I did manage to get some seeds in the ground earlier in the day. In about a month, my lettuce will be ready to harvest, and soon I will be able to transplant the seeds that we started inside. There will also be sugar snaps, beets, and carrots to follow. By mid summer, I hope that we will have stored our medical gloves and masks away. I hope for a lot of things. We all do.

We’ll try to record our piñata adventure, if it even happens. My guess is that everyone will be lined up and ready to take a swing. Even me. Especially me.

You Always Did Love the Ocean

It was hard to discern where the brilliant blue sky became the ocean’s choppy waves, where the hope looked more like fear.

From his little spot in the Florida sun, my dad sends me things to read: funny and interesting things…things that he has found on the internet or in the newspaper, things that he hears the neighbors talking about, or things that he thinks will remind me of something from an earlier day. Many of these things are about baseball.

This year, we are going to have to wait for our great game. We are going to have to wait for a lot of things.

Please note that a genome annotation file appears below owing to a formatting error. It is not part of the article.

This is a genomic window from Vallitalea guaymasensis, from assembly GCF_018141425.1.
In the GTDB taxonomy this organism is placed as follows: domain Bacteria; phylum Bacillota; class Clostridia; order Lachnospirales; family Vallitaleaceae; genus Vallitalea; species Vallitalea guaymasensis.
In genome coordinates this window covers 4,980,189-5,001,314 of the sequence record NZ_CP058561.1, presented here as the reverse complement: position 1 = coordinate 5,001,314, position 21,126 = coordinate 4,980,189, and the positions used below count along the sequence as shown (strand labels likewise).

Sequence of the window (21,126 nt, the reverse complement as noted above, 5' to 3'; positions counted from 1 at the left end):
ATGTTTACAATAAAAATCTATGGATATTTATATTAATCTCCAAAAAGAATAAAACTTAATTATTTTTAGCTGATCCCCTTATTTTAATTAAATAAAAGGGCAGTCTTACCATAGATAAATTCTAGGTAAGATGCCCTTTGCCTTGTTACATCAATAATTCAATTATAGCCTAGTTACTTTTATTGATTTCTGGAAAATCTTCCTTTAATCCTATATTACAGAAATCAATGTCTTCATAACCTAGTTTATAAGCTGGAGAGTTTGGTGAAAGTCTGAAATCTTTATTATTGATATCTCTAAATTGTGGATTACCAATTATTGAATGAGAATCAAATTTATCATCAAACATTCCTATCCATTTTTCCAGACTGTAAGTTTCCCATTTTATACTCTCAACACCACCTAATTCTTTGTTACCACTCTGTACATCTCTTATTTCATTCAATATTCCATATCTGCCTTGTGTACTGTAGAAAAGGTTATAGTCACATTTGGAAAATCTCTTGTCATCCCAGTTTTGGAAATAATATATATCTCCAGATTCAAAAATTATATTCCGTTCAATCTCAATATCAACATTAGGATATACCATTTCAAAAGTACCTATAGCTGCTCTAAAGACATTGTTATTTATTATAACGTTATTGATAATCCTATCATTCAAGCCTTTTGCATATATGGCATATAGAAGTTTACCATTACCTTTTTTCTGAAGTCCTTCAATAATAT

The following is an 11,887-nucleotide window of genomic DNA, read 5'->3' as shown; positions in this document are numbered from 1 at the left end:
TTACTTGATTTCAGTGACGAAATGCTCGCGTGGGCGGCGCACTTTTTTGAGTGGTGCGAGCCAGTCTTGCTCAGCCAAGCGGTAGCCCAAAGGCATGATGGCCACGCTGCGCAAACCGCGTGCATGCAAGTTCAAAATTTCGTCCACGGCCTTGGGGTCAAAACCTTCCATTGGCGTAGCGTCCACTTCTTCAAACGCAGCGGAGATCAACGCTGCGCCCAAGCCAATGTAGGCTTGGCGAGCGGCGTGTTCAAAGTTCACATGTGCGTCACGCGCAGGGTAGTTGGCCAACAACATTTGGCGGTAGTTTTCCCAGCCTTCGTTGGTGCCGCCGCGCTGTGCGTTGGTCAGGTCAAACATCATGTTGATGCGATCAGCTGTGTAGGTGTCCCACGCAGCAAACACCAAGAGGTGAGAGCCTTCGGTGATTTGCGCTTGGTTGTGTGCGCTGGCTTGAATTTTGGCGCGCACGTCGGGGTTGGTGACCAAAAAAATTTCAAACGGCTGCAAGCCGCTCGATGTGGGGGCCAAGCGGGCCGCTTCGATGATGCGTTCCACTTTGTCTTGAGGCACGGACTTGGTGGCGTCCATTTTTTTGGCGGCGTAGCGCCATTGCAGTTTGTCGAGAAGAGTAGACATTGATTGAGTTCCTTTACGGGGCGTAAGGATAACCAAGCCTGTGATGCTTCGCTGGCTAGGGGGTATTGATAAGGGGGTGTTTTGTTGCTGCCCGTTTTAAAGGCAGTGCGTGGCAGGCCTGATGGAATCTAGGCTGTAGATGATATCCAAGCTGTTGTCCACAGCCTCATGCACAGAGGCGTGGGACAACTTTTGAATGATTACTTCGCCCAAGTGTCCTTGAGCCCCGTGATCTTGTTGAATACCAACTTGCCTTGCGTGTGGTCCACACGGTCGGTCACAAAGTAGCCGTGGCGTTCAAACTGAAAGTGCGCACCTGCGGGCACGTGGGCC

Sometimes I don’t get to these things right away; often I have the intention to return to my messages later in the day. Often, though, my time gets swept up in other things, and more messages come. I know there are some that I have yet to open, messages that my Dad knew would be worth the two minute read.

A car trip to the ocean to visit my parents who, though gracefully, are nonetheless aging, seemed like the perfect way to pass the time leading up to the start of our great game. I wanted my little boys to know them as our grown children do. With the ebb and flow of behaviors in our home, traveling has not been easy. We took a chance, and we planned our seventeen-hour car trip one week before the school’s spring break, just because the timing seemed right.